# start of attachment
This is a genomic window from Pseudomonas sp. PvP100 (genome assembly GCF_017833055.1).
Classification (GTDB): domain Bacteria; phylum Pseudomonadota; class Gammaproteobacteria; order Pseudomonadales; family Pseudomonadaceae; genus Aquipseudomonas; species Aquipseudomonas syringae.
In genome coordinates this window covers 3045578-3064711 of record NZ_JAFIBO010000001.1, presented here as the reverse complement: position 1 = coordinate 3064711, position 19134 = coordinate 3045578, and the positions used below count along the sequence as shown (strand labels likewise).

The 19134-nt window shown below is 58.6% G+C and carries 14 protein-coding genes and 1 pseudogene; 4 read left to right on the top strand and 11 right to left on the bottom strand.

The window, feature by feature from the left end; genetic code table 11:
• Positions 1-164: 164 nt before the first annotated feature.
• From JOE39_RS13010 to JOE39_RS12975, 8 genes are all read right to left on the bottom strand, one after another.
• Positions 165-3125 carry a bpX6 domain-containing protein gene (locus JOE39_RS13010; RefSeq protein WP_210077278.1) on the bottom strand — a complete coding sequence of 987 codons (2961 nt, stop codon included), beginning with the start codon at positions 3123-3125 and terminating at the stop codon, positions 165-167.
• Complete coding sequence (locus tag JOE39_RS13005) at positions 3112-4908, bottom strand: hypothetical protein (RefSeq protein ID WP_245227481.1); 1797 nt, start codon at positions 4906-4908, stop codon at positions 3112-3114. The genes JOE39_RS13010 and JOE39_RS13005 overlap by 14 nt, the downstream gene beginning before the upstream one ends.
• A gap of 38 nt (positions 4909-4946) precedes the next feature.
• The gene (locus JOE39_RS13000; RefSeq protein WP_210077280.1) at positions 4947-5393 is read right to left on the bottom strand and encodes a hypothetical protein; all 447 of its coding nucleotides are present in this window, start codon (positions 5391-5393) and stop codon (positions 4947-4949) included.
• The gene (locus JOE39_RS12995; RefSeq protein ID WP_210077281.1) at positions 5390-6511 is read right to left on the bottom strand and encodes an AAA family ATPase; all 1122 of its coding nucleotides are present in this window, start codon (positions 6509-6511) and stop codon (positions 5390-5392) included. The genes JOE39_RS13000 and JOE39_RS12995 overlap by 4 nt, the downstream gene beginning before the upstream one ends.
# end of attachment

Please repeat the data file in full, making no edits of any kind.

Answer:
This is a genomic window from Pseudomonas sp. PvP100 (genome assembly GCF_017833055.1).
Classification (GTDB): domain Bacteria; phylum Pseudomonadota; class Gammaproteobacteria; order Pseudomonadales; family Pseudomonadaceae; genus Aquipseudomonas; species Aquipseudomonas syringae.
In genome coordinates this window covers 3045578-3064711 of record NZ_JAFIBO010000001.1, presented here as the reverse complement: position 1 = coordinate 3064711, position 19134 = coordinate 3045578, and the positions used below count along the sequence as shown (strand labels likewise).

The 19134-nt window shown below is 58.6% G+C and carries 14 protein-coding genes and 1 pseudogene; 4 read left to right on the top strand and 11 right to left on the bottom strand.

The window, feature by feature from the left end; genetic code table 11:
• Positions 1-164: 164 nt before the first annotated feature.
• From JOE39_RS13010 to JOE39_RS12975, 8 genes are all read right to left on the bottom strand, one after another.
• Positions 165-3125 carry a bpX6 domain-containing protein gene (locus JOE39_RS13010; RefSeq protein WP_210077278.1) on the bottom strand — a complete coding sequence of 987 codons (2961 nt, stop codon included), beginning with the start codon at positions 3123-3125 and terminating at the stop codon, positions 165-167.
• Complete coding sequence (locus tag JOE39_RS13005) at positions 3112-4908, bottom strand: hypothetical protein (RefSeq protein ID WP_245227481.1); 1797 nt, start codon at positions 4906-4908, stop codon at positions 3112-3114. The genes JOE39_RS13010 and JOE39_RS13005 overlap by 14 nt, the downstream gene beginning before the upstream one ends.
• A gap of 38 nt (positions 4909-4946) precedes the next feature.
• The gene (locus JOE39_RS13000; RefSeq protein WP_210077280.1) at positions 4947-5393 is read right to left on the bottom strand and encodes a hypothetical protein; all 447 of its coding nucleotides are present in this window, start codon (positions 5391-5393) and stop codon (positions 4947-4949) included.
• The gene (locus JOE39_RS12995; RefSeq protein ID WP_210077281.1) at positions 5390-6511 is read right to left on the bottom strand and encodes an AAA family ATPase; all 1122 of its coding nucleotides are present in this window, start codon (positions 6509-6511) and stop codon (positions 5390-5392) included. The genes JOE39_RS13000 and JOE39_RS12995 overlap by 4 nt, the downstream gene beginning before the upstream one ends.